Seattle Post-Intelligencer columnist Robert Jamieson and police reporter Casey McNerthney took part in training offered to police officers to see “what goes through an officer’s mind in the heat of the moment — in high-stress, rapidly unfolding encounters that involve the use of force,” Jamieson writes. “Whenever an officer is involved in a shooting, they think about it forever,” says Seattle Police Sgt. Pete Verhaar, a firearms training instructor. “They try to forget. They never can. It stays with you the rest of your life.”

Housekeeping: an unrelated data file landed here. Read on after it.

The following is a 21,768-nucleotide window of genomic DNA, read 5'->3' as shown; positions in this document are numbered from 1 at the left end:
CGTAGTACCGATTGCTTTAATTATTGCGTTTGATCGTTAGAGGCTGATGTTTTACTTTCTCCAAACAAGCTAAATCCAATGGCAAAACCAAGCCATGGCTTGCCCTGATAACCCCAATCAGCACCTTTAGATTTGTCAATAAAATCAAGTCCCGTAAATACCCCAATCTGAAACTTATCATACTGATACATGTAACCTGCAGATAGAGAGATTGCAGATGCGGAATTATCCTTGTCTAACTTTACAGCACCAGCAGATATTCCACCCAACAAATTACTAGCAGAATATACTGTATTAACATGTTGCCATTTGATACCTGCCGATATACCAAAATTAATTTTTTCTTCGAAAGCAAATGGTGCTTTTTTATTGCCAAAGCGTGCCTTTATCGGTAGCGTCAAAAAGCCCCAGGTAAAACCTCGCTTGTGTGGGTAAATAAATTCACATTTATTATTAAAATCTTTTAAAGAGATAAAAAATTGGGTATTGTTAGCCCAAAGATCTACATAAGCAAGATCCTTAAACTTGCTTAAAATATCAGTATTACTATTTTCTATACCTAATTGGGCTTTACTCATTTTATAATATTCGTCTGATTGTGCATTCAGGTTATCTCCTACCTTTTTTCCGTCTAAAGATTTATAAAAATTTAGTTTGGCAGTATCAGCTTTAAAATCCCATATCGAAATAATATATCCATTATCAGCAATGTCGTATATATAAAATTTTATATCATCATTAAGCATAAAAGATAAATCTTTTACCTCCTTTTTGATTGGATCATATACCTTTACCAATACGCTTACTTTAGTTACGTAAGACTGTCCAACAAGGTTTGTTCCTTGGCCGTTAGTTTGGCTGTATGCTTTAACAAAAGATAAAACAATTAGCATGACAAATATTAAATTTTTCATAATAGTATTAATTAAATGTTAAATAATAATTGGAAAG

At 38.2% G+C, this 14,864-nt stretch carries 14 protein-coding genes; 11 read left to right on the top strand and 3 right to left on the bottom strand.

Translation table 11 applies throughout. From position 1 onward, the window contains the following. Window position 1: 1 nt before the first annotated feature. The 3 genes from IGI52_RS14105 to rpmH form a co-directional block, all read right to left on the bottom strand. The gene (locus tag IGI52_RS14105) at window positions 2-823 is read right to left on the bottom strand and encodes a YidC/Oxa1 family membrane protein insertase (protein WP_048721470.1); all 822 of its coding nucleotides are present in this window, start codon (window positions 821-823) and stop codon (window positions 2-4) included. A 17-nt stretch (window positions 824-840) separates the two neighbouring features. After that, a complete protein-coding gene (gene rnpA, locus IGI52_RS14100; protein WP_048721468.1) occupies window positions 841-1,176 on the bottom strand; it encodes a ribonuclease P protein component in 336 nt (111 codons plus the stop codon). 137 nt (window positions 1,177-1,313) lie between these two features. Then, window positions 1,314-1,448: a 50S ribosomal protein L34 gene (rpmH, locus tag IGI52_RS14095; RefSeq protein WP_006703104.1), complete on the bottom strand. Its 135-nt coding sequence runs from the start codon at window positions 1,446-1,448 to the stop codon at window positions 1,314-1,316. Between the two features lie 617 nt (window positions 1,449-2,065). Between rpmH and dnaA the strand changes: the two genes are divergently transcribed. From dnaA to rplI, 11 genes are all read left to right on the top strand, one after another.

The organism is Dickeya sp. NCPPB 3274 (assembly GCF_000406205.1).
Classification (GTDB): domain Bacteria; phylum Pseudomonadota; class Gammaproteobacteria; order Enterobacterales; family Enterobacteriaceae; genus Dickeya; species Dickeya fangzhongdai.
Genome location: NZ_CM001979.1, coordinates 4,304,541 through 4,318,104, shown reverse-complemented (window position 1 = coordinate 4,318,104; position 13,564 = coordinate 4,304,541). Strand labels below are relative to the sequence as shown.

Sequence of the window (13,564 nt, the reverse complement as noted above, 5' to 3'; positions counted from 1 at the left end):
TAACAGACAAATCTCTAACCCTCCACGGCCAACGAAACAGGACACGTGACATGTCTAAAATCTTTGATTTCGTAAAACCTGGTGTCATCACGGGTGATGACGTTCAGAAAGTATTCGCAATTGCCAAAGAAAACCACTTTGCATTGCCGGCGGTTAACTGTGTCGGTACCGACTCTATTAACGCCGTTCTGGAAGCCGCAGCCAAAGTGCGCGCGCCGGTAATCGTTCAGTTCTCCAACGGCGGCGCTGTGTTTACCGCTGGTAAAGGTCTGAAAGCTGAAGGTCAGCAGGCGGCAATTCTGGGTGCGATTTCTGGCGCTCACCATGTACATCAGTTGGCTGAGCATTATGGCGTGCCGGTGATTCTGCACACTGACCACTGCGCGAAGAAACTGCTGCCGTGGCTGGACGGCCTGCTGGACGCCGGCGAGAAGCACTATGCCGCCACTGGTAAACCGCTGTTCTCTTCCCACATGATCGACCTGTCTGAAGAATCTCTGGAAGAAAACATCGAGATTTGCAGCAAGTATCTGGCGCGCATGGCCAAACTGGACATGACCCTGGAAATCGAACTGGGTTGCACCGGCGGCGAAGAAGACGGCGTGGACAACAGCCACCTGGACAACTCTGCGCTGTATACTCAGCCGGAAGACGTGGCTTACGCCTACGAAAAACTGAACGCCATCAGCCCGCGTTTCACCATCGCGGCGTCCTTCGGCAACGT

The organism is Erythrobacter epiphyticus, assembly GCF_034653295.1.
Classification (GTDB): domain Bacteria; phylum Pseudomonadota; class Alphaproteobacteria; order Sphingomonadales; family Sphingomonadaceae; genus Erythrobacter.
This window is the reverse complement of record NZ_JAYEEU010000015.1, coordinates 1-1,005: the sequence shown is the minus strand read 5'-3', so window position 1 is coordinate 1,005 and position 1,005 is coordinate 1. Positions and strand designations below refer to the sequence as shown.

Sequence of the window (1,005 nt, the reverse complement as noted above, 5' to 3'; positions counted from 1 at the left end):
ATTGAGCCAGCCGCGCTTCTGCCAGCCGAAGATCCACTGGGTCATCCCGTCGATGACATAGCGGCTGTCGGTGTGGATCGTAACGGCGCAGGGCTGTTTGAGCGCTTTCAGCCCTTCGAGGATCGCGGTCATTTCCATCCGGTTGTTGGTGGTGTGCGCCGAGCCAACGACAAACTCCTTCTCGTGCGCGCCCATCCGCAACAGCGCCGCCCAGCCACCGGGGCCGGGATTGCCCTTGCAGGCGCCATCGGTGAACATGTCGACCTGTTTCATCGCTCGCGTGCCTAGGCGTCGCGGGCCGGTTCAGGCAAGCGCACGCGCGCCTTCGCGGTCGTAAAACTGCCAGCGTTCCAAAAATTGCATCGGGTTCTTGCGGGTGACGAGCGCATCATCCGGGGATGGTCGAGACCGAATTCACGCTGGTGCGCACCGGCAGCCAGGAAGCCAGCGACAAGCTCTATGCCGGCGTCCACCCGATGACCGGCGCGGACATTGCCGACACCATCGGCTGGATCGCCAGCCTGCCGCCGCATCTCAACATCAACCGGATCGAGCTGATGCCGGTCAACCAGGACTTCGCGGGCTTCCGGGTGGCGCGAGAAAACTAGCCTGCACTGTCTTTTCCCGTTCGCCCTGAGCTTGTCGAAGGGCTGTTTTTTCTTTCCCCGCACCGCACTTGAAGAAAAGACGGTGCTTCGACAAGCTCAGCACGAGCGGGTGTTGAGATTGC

Judging from a day in the simulated line of fire — the split-second thinking, blinding rush of adrenaline, and ways a memory can play tricks, says Jamieson, being an officer is tougher than it may seem. When officers face a lethal threat, these words go through their minds: “Action beats reaction.” In the training exercise, people projected on a giant screen, through computerized magic, interacted with the journalists. Software scrambled the outcomes. A realistic-looking Glock discharged blanks and fired lasers at the screen. A computer measured whether we struck the intended target as well as our reaction times. Jamieson concluded that police show remarkable restraint by not rushing to use guns in thorny disputes.